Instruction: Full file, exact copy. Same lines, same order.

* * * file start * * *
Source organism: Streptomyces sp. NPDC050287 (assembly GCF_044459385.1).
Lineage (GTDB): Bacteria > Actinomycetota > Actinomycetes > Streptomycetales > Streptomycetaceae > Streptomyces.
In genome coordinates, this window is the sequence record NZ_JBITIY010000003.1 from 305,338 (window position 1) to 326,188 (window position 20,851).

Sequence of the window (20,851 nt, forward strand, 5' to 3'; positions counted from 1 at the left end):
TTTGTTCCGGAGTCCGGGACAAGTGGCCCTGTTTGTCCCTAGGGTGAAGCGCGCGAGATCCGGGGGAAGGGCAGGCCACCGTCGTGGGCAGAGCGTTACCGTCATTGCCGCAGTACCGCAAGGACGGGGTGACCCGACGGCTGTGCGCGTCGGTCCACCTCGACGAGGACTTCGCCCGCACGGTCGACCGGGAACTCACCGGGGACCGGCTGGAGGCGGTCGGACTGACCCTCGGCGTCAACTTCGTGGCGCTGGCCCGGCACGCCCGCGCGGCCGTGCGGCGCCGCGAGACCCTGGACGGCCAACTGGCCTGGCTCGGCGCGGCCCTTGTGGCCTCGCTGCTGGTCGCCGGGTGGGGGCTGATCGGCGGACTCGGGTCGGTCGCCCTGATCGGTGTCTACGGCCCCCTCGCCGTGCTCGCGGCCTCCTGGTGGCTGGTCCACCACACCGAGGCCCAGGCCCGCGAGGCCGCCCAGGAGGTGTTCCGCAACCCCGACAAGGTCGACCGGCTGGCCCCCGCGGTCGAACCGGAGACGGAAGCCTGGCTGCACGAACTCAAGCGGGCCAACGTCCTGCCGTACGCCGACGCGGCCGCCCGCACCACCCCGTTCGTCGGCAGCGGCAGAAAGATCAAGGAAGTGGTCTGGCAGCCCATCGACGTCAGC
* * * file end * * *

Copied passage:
Source organism: Streptomyces sp. NPDC050287 (assembly GCF_044459385.1).
Lineage (GTDB): Bacteria > Actinomycetota > Actinomycetes > Streptomycetales > Streptomycetaceae > Streptomyces.
In genome coordinates, this window is the sequence record NZ_JBITIY010000003.1 from 305,338 (window position 1) to 326,188 (window position 20,851).

Sequence of the window (20,851 nt, forward strand, 5' to 3'; positions counted from 1 at the left end):
TTTGTTCCGGAGTCCGGGACAAGTGGCCCTGTTTGTCCCTAGGGTGAAGCGCGCGAGATCCGGGGGAAGGGCAGGCCACCGTCGTGGGCAGAGCGTTACCGTCATTGCCGCAGTACCGCAAGGACGGGGTGACCCGACGGCTGTGCGCGTCGGTCCACCTCGACGAGGACTTCGCCCGCACGGTCGACCGGGAACTCACCGGGGACCGGCTGGAGGCGGTCGGACTGACCCTCGGCGTCAACTTCGTGGCGCTGGCCCGGCACGCCCGCGCGGCCGTGCGGCGCCGCGAGACCCTGGACGGCCAACTGGCCTGGCTCGGCGCGGCCCTTGTGGCCTCGCTGCTGGTCGCCGGGTGGGGGCTGATCGGCGGACTCGGGTCGGTCGCCCTGATCGGTGTCTACGGCCCCCTCGCCGTGCTCGCGGCCTCCTGGTGGCTGGTCCACCACACCGAGGCCCAGGCCCGCGAGGCCGCCCAGGAGGTGTTCCGCAACCCCGACAAGGTCGACCGGCTGGCCCCCGCGGTCGAACCGGAGACGGAAGCCTGGCTGCACGAACTCAAGCGGGCCAACGTCCTGCCGTACGCCGACGCGGCCGCCCGCACCACCCCGTTCGTCGGCAGCGGCAGAAAGATCAAGGAAGTGGTCTGGCAGCCCATCGACGTCAGC